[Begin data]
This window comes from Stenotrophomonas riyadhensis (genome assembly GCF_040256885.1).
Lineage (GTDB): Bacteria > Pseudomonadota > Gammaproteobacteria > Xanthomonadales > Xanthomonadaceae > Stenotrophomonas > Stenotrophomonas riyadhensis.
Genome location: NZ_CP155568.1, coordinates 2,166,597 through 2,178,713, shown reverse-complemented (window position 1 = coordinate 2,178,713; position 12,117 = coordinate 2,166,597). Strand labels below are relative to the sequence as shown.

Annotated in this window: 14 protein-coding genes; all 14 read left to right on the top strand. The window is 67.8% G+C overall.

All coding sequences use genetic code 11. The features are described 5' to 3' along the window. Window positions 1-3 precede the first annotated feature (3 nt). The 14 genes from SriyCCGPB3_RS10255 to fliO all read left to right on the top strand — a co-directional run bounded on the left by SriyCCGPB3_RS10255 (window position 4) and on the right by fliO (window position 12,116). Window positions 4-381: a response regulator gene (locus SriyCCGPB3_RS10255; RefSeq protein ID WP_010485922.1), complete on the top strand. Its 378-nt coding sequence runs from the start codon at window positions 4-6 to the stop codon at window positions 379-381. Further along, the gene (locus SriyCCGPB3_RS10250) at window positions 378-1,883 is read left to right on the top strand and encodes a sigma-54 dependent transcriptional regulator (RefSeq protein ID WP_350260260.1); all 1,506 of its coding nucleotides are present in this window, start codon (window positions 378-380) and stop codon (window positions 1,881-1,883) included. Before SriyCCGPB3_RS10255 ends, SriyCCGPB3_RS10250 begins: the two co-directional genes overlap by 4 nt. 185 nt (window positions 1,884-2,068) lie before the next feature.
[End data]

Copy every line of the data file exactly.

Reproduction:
This window comes from Stenotrophomonas riyadhensis (genome assembly GCF_040256885.1).
Lineage (GTDB): Bacteria > Pseudomonadota > Gammaproteobacteria > Xanthomonadales > Xanthomonadaceae > Stenotrophomonas > Stenotrophomonas riyadhensis.
Genome location: NZ_CP155568.1, coordinates 2,166,597 through 2,178,713, shown reverse-complemented (window position 1 = coordinate 2,178,713; position 12,117 = coordinate 2,166,597). Strand labels below are relative to the sequence as shown.

Annotated in this window: 14 protein-coding genes; all 14 read left to right on the top strand. The window is 67.8% G+C overall.

All coding sequences use genetic code 11. The features are described 5' to 3' along the window. Window positions 1-3 precede the first annotated feature (3 nt). The 14 genes from SriyCCGPB3_RS10255 to fliO all read left to right on the top strand — a co-directional run bounded on the left by SriyCCGPB3_RS10255 (window position 4) and on the right by fliO (window position 12,116). Window positions 4-381: a response regulator gene (locus SriyCCGPB3_RS10255; RefSeq protein ID WP_010485922.1), complete on the top strand. Its 378-nt coding sequence runs from the start codon at window positions 4-6 to the stop codon at window positions 379-381. Further along, the gene (locus SriyCCGPB3_RS10250) at window positions 378-1,883 is read left to right on the top strand and encodes a sigma-54 dependent transcriptional regulator (RefSeq protein ID WP_350260260.1); all 1,506 of its coding nucleotides are present in this window, start codon (window positions 378-380) and stop codon (window positions 1,881-1,883) included. Before SriyCCGPB3_RS10255 ends, SriyCCGPB3_RS10250 begins: the two co-directional genes overlap by 4 nt. 185 nt (window positions 1,884-2,068) lie before the next feature.